Ideally, an individual will have an iron-clad estate plan in place before passing away. This would allow one’s estate to be distributed according to one’s wishes while at the same time avoiding unnecessary expenses. Yet, we all know that the ideal is rarely achieved, which means that many estate plans have errors that can lead to unwanted consequences. One of the biggest mistakes is failing to create a will prior to one’s death.
When this happens, the estate will have to pass through probate. The court will appoint a personal representative to administer the estate, whose duties include valuation of the estate, collecting assets, paying the estate’s debts, and handling the expenses incurred by the estate. Then, the estate administrator and the probate court will have to determine who will inherit the estate in accordance with the state’s intestate succession laws. Generally speaking, those who are most closely related to the deceased individual will have a better chance of obtaining estate assets.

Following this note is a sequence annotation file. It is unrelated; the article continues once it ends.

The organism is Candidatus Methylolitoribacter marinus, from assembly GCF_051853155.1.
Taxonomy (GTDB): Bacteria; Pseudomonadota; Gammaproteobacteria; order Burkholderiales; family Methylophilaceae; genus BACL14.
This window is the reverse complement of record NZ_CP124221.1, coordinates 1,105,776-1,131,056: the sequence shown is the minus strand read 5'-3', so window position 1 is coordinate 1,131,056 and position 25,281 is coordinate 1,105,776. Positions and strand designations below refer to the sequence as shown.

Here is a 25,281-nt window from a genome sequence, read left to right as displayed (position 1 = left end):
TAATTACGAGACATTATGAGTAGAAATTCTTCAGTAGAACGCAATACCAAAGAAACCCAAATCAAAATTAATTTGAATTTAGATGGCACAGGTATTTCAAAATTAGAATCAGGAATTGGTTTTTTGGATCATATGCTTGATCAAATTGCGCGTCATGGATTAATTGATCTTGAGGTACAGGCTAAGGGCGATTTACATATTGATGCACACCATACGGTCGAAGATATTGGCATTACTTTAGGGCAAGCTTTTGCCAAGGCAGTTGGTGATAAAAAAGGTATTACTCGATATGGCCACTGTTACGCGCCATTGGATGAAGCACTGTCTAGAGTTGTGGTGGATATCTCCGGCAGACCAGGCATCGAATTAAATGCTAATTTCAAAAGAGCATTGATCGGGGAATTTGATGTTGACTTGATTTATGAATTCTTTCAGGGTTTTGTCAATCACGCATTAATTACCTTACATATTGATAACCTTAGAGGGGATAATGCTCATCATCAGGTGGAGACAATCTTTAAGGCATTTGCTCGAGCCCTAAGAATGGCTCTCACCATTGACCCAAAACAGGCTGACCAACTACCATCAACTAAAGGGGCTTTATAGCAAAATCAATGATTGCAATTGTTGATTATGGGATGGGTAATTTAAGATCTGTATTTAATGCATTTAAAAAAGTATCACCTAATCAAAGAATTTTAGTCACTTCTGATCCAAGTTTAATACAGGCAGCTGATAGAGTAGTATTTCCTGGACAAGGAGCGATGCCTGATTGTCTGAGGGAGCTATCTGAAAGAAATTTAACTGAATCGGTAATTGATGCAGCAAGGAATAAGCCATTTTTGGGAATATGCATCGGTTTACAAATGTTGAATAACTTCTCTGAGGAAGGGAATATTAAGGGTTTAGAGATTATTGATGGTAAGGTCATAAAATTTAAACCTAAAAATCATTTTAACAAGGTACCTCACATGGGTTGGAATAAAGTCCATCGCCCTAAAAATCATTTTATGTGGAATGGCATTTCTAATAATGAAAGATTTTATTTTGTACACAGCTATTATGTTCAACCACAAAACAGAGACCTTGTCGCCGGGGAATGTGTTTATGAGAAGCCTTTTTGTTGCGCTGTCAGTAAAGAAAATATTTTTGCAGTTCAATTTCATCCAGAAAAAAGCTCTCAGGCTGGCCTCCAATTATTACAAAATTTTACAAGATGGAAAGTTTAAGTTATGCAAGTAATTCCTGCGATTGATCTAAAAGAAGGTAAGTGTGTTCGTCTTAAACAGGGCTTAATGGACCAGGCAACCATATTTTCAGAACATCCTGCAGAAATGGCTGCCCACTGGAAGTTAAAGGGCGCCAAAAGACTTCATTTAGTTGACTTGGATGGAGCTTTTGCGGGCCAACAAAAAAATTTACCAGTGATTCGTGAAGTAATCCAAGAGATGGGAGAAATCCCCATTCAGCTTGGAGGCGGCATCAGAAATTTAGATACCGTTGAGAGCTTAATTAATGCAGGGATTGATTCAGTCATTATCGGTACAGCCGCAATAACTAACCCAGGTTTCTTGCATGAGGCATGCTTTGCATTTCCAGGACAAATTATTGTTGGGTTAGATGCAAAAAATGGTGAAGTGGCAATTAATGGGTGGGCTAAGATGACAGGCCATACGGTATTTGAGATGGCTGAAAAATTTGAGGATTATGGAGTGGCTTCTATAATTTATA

Only once the estate’s assets have all been accounted for and distributed to heirs will the probate court close a case. This can be a complicated and expensive process, as it can be quite an endeavor to locate, value, and determine to whom assets should go. This is why many people try to avoid the probate process as much as possible.
Not only can a strong estate plan help avoid the hardships associated with the probate process, but it can also allow an individual to retain control over how his or her assets are passed down. This is no small thing, especially considering the emotional attachments to certain property and people involved in the process. Although facing one’s own mortality isn’t the easiest thing to do, we find that our clients oftentimes find themselves relieved once they know that their estate is in good hands upon their passing. Therefore, we encourage those looking to create or modify an estate plan to speak with a law firm that is right for them.